Friday, June 25, 2010

What Makes Al Gore Run?

Speaking of bad timing, or, at least, bad karma.... On the day that Al Gore acquired the epithet, "crazed sex poodle," he co-authored a Wall Street Journal op-ed about motivations and incentives. Link to op-ed here.

You want the world to see you as a serious thinker, or as the purveyor of serious thought, and the world is trying to digest the fact that you were far more Clintonian than you ever let on. And with a nasty, sadistic streak, to boot. Link here.

Al Gore's co-author and business partner is named David Blood. Naturally, this has thrilled bloggers far and wide... perhaps even more than the incoherent phrase, "crazed sex poodle." By now I have seen more than a few witticisms about Blood and Gore.

One such post is cleverly entitled, "Perverse Incentives." In it Emily Yoffe writes that Blood and Gore are trying to argue that people work best when they are not just in it for the money. She explains that Gore seems to have had some extra experience with "nonfinancial incentives." Link here.

The substance of Blood and Gore's article addresses a serious new theory in behavioral economics. It takes off from a recent book by Nobel laureate George Akerlof and Rachel Kranton and follows them in proposing what they consider a new theory of human motivation. Link here. The Akerlof and Kranton book is called: Identity Economics: How Our Identities Shape Our Work, Wages, and Well Being. A New York Times article on the topic is here.

Akerlof and Kranton challenge the theory that people are motivated by monetary incentives. According to that theory we all work harder when we are paid better. This produces the Wall Street bonus culture. In the articles I've read none of the authors offer a similar critique of the outsized earnings of movie stars, rock stars, and athletes.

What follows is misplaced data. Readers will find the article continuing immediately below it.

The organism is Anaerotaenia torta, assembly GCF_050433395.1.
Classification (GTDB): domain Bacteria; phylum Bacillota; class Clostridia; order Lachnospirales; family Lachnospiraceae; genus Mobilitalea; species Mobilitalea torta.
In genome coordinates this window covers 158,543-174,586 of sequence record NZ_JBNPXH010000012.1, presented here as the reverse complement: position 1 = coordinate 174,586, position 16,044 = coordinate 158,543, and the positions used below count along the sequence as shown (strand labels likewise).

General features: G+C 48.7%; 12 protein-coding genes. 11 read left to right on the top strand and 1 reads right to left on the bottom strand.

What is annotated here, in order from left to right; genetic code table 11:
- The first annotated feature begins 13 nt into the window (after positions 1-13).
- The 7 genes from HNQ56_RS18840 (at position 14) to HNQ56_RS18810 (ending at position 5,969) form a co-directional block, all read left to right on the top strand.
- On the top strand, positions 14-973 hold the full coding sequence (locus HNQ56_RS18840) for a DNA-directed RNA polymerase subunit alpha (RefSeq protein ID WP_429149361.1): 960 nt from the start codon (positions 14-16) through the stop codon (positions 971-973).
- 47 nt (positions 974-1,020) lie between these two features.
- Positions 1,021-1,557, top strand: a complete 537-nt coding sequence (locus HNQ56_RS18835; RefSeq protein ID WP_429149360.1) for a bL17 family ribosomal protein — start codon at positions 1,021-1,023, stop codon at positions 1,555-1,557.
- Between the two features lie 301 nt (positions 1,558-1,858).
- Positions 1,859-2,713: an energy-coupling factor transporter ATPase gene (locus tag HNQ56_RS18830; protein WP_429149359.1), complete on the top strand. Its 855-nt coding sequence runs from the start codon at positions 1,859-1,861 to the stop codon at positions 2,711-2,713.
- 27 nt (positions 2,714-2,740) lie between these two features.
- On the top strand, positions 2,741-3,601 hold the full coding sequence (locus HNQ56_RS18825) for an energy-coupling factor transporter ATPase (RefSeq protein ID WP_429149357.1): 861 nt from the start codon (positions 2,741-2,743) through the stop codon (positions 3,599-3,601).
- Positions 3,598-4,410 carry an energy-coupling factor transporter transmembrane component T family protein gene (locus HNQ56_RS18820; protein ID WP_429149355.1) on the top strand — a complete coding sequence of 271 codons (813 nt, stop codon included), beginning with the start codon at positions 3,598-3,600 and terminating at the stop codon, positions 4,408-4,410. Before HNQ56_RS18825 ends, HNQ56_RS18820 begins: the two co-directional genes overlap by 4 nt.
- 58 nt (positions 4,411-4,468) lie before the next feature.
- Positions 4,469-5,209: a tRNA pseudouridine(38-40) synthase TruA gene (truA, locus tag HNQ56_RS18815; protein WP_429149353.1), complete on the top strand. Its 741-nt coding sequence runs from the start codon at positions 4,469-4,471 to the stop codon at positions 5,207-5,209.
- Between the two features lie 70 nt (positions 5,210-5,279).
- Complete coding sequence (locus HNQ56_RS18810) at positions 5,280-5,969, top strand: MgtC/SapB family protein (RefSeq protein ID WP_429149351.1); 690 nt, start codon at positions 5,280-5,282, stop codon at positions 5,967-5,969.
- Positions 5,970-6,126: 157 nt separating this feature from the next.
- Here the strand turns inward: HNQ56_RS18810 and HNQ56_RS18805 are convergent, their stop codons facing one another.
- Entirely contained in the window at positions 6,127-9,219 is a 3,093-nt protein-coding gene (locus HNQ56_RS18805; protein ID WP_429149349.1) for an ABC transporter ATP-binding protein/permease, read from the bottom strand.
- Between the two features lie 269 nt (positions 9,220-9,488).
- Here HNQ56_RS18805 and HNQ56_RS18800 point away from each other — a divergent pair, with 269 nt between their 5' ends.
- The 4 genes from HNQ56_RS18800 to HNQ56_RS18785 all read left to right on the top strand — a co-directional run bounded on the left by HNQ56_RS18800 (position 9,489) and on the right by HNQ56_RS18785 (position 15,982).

Akerlof and Kranton, along with Blood and Gore, want to debunk thus theory, which bases itself on what they call Homo Incentivus.

The new theory declares that financial incentives are not the be-all and end-all of human motivation. It says that we are more importantly motivated by a sense of belonging to a community, contributing to a company, feeling like part of a team, and thus, identifying with a group, its values, and its traditions. This theory worships at the altar of Homo Emoticus.

In Akerlof and Kranton's words: "In organizations that function well, employees identify with their work and their organizations. If employees feel more like insiders-- a key purpose of military rituals-- there is little need for incentive pay or pay-for-performance schemes. The military changes the identity of its recruits, inculcating them in values such as duty and service. In the civilian world, too, the most important determinant of whether an organization functions well is not the monetary incentive system, as standard economic models would imply, but whether its workers identify with the organization and with their job within it. If they do not, they will seek to game the incentive system, rather than to meet the organization's goals."

I have not read their book, so I cannot claim to be offering a critique. It feels to me, however, that the authors have caricatured theories about monetary incentives. If monetary incentives are less important than identifying with an organization, how does it happen that private companies are largely more efficient and effective than government bureaucracies?

Nor am I clear about why people who work for monetary incentives cannot also take satisfaction in a job well done. If your satisfaction at a job well done does not receive a commensurate monetary recognition, then how long are you going to keep doing the job as well as you can. And how long will you continue to feel loyalty to the company.

I mean to say that monetary compensation can be an important way that an organization expresses its appreciation for your work. I doubt seriously that the dichotomy between homo incentivus and homo emoticus is quite as stark as these authors suggest.